I am a lucky fellow because I get paid to do what I love to do. I am an academic generalist and I try hard to be a conservation biologist, community ecologist, and mammalogist simultaneously. I am interested in both applied issues and basic questions in ecology. Through my research and that of our group, I try to understand how species interactions can inform wildlife conservation and management. I draw liberally from the concepts underpinning modern community ecology to develop hypotheses, and then I test predictions of these hypotheses with a combination of field experiments, long-term data, and statistical analyses. In many of my research programs, I make every effort to ensure that work generates transparent applications to on-the-ground conservation efforts. Please see my research interests.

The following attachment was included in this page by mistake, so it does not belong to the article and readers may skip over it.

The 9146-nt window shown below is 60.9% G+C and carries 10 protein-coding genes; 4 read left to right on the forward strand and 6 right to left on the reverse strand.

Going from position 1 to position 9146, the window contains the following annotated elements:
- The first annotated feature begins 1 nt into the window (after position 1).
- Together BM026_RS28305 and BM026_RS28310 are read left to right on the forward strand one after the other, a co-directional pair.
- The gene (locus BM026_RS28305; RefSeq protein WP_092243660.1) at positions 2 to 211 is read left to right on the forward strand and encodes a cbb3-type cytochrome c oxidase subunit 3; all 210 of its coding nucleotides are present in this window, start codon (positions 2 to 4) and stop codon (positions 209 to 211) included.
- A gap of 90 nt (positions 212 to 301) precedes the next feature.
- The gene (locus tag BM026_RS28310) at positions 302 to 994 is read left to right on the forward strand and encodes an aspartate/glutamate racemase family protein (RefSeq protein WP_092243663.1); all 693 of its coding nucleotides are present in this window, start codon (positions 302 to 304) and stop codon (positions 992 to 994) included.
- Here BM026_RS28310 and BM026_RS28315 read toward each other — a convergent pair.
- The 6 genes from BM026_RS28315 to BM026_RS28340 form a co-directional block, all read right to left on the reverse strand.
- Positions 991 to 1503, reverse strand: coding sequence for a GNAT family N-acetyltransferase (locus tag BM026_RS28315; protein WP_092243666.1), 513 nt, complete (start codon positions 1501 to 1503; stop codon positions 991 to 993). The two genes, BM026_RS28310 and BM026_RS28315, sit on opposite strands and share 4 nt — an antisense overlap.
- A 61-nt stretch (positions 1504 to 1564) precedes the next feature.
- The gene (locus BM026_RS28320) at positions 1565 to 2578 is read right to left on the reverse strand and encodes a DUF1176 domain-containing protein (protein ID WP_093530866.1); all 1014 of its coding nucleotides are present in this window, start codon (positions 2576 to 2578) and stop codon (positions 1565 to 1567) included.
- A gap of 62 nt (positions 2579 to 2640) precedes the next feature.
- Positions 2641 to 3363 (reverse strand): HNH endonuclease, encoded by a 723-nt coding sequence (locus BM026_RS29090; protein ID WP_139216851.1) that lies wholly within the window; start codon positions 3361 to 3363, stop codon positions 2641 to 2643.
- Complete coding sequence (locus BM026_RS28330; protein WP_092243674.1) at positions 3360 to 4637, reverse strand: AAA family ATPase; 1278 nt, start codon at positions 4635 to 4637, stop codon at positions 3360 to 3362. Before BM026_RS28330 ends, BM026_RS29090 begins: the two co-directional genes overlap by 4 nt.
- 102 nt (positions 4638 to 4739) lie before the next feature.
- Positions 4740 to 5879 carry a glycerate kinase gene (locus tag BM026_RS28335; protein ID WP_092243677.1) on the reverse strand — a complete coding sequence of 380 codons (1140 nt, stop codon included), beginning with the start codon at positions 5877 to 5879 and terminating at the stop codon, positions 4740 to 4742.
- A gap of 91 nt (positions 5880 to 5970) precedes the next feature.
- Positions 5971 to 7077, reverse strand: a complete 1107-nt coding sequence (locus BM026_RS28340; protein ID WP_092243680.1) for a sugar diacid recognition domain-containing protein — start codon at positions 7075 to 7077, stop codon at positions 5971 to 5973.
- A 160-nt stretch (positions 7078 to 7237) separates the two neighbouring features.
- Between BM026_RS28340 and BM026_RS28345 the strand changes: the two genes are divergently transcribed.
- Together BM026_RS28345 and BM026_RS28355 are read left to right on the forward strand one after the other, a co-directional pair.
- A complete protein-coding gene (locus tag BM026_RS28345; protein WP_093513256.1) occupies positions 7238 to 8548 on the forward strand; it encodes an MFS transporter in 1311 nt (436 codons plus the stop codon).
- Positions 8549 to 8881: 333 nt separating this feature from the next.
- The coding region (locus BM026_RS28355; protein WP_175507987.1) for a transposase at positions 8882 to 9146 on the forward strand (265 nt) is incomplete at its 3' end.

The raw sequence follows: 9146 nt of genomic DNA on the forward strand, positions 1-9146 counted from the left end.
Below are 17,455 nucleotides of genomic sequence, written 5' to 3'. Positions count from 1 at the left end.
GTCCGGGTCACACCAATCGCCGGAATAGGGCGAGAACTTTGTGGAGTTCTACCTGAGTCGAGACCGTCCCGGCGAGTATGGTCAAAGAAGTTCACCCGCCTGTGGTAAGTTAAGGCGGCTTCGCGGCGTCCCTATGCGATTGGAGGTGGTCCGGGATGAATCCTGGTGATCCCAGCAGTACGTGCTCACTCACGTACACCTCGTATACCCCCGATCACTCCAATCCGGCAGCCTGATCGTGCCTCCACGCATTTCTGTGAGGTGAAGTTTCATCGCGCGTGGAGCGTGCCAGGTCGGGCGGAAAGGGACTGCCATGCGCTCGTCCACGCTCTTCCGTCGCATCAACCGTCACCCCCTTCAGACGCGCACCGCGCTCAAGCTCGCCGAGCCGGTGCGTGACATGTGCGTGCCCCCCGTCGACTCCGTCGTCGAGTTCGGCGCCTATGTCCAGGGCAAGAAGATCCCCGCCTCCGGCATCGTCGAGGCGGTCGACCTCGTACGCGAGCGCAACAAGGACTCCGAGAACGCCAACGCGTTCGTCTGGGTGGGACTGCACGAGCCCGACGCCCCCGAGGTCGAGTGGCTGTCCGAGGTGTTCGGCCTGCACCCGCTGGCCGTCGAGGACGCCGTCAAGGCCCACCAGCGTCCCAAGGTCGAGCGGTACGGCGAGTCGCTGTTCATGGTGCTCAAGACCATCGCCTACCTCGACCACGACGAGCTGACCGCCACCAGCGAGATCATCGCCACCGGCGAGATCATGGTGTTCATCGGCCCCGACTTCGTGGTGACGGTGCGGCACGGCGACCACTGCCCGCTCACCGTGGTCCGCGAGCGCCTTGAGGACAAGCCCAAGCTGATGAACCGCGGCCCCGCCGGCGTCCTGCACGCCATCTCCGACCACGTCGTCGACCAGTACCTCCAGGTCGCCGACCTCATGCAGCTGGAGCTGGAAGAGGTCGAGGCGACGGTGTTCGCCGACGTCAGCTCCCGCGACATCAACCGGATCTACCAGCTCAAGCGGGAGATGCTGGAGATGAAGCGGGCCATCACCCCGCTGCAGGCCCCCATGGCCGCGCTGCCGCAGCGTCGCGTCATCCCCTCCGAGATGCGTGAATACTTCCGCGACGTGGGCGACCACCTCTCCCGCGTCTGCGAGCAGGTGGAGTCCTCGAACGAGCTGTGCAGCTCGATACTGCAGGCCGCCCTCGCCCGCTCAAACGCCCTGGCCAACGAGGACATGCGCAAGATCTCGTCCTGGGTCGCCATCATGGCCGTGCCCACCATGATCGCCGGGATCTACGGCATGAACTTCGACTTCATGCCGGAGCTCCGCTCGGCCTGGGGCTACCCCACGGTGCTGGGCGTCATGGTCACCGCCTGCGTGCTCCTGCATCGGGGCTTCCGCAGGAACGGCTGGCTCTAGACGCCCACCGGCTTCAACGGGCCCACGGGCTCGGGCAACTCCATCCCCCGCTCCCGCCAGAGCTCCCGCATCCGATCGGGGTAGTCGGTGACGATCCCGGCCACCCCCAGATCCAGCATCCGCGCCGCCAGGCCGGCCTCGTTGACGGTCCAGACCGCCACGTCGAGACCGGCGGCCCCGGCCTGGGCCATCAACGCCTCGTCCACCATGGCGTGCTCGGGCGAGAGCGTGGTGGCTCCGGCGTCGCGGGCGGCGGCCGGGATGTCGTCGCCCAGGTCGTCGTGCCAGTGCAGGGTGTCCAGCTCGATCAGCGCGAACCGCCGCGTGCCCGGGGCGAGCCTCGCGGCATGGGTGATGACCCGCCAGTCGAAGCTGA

Training graduate students has been a central focus of my career thus far, and I find it to be the most challenging and rewarding perk of the job. I am always looking for new additions—graduate students, postdocs, undergraduate students—to our group who are altruistic, creative, enthusiastic, motivated, and sharp. Projects in our group typically involve some aspect of community ecology with clear applications to real-world conservation, or some aspect of conservation rooted in ecological concepts. Please see my mentoring philosophy.
Sometimes I get to have fun outside of biology by playing music, doing stuff outside, grilling, and rewatching the original trilogy.